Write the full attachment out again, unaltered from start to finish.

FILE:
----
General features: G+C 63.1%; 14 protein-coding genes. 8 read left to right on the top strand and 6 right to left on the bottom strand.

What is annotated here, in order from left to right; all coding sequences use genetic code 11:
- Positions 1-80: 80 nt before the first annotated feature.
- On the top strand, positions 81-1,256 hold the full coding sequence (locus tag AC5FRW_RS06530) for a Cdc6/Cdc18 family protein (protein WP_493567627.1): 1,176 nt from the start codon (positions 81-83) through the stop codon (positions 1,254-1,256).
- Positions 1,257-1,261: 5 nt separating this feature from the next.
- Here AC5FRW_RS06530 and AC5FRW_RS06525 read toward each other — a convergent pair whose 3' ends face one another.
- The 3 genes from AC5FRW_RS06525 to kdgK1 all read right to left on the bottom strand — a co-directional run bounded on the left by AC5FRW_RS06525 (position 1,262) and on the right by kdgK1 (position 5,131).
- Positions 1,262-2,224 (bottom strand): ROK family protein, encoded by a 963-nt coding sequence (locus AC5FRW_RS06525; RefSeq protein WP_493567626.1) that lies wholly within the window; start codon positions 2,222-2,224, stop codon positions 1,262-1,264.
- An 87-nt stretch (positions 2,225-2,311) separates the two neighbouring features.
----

General features: G+C 63.1%; 14 protein-coding genes. 8 read left to right on the top strand and 6 right to left on the bottom strand.

What is annotated here, in order from left to right; all coding sequences use genetic code 11:
- Positions 1-80: 80 nt before the first annotated feature.
- On the top strand, positions 81-1,256 hold the full coding sequence (locus tag AC5FRW_RS06530) for a Cdc6/Cdc18 family protein (protein WP_493567627.1): 1,176 nt from the start codon (positions 81-83) through the stop codon (positions 1,254-1,256).
- Positions 1,257-1,261: 5 nt separating this feature from the next.
- Here AC5FRW_RS06530 and AC5FRW_RS06525 read toward each other — a convergent pair whose 3' ends face one another.
- The 3 genes from AC5FRW_RS06525 to kdgK1 all read right to left on the bottom strand — a co-directional run bounded on the left by AC5FRW_RS06525 (position 1,262) and on the right by kdgK1 (position 5,131).
- Positions 1,262-2,224 (bottom strand): ROK family protein, encoded by a 963-nt coding sequence (locus AC5FRW_RS06525; RefSeq protein WP_493567626.1) that lies wholly within the window; start codon positions 2,222-2,224, stop codon positions 1,262-1,264.
- An 87-nt stretch (positions 2,225-2,311) separates the two neighbouring features.